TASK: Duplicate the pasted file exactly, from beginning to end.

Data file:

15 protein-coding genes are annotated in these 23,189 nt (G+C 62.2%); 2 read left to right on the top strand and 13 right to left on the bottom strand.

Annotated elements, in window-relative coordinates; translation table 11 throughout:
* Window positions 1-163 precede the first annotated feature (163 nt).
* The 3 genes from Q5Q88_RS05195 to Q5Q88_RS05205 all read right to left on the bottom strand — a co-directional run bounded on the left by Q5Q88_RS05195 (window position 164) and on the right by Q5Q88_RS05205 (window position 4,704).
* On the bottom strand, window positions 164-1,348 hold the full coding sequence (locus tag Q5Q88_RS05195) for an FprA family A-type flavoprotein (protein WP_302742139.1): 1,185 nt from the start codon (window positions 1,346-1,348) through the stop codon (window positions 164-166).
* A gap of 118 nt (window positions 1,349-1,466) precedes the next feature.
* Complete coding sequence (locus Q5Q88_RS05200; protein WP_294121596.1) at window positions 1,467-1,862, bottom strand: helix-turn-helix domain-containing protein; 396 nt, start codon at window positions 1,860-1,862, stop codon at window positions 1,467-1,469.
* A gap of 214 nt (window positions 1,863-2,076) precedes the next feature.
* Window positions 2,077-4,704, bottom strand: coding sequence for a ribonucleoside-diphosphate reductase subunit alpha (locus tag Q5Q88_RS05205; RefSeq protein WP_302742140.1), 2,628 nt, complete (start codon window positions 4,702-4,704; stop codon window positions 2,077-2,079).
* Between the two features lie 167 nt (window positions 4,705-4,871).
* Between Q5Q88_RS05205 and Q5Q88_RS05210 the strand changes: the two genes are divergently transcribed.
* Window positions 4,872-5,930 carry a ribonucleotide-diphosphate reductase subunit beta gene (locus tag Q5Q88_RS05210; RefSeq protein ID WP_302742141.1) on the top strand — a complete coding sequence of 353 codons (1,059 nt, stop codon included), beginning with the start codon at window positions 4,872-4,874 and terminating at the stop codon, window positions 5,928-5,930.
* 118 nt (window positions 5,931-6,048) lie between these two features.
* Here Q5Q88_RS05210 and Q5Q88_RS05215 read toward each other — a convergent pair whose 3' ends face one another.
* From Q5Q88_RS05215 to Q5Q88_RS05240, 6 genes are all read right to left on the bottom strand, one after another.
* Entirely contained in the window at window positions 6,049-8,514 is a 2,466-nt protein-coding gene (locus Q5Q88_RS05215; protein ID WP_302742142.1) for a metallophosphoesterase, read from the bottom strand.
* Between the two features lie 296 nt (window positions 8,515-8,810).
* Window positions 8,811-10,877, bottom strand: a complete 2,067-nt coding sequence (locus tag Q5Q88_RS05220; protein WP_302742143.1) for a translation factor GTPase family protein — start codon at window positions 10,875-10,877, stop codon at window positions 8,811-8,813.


15 protein-coding genes are annotated in these 23,189 nt (G+C 62.2%); 2 read left to right on the top strand and 13 right to left on the bottom strand.

Annotated elements, in window-relative coordinates; translation table 11 throughout:
* Window positions 1-163 precede the first annotated feature (163 nt).
* The 3 genes from Q5Q88_RS05195 to Q5Q88_RS05205 all read right to left on the bottom strand — a co-directional run bounded on the left by Q5Q88_RS05195 (window position 164) and on the right by Q5Q88_RS05205 (window position 4,704).
* On the bottom strand, window positions 164-1,348 hold the full coding sequence (locus tag Q5Q88_RS05195) for an FprA family A-type flavoprotein (protein WP_302742139.1): 1,185 nt from the start codon (window positions 1,346-1,348) through the stop codon (window positions 164-166).
* A gap of 118 nt (window positions 1,349-1,466) precedes the next feature.
* Complete coding sequence (locus Q5Q88_RS05200; protein WP_294121596.1) at window positions 1,467-1,862, bottom strand: helix-turn-helix domain-containing protein; 396 nt, start codon at window positions 1,860-1,862, stop codon at window positions 1,467-1,469.
* A gap of 214 nt (window positions 1,863-2,076) precedes the next feature.
* Window positions 2,077-4,704, bottom strand: coding sequence for a ribonucleoside-diphosphate reductase subunit alpha (locus tag Q5Q88_RS05205; RefSeq protein WP_302742140.1), 2,628 nt, complete (start codon window positions 4,702-4,704; stop codon window positions 2,077-2,079).
* Between the two features lie 167 nt (window positions 4,705-4,871).
* Between Q5Q88_RS05205 and Q5Q88_RS05210 the strand changes: the two genes are divergently transcribed.
* Window positions 4,872-5,930 carry a ribonucleotide-diphosphate reductase subunit beta gene (locus tag Q5Q88_RS05210; RefSeq protein ID WP_302742141.1) on the top strand — a complete coding sequence of 353 codons (1,059 nt, stop codon included), beginning with the start codon at window positions 4,872-4,874 and terminating at the stop codon, window positions 5,928-5,930.
* 118 nt (window positions 5,931-6,048) lie between these two features.
* Here Q5Q88_RS05210 and Q5Q88_RS05215 read toward each other — a convergent pair whose 3' ends face one another.
* From Q5Q88_RS05215 to Q5Q88_RS05240, 6 genes are all read right to left on the bottom strand, one after another.
* Entirely contained in the window at window positions 6,049-8,514 is a 2,466-nt protein-coding gene (locus Q5Q88_RS05215; protein ID WP_302742142.1) for a metallophosphoesterase, read from the bottom strand.
* Between the two features lie 296 nt (window positions 8,515-8,810).
* Window positions 8,811-10,877, bottom strand: a complete 2,067-nt coding sequence (locus tag Q5Q88_RS05220; protein WP_302742143.1) for a translation factor GTPase family protein — start codon at window positions 10,875-10,877, stop codon at window positions 8,811-8,813.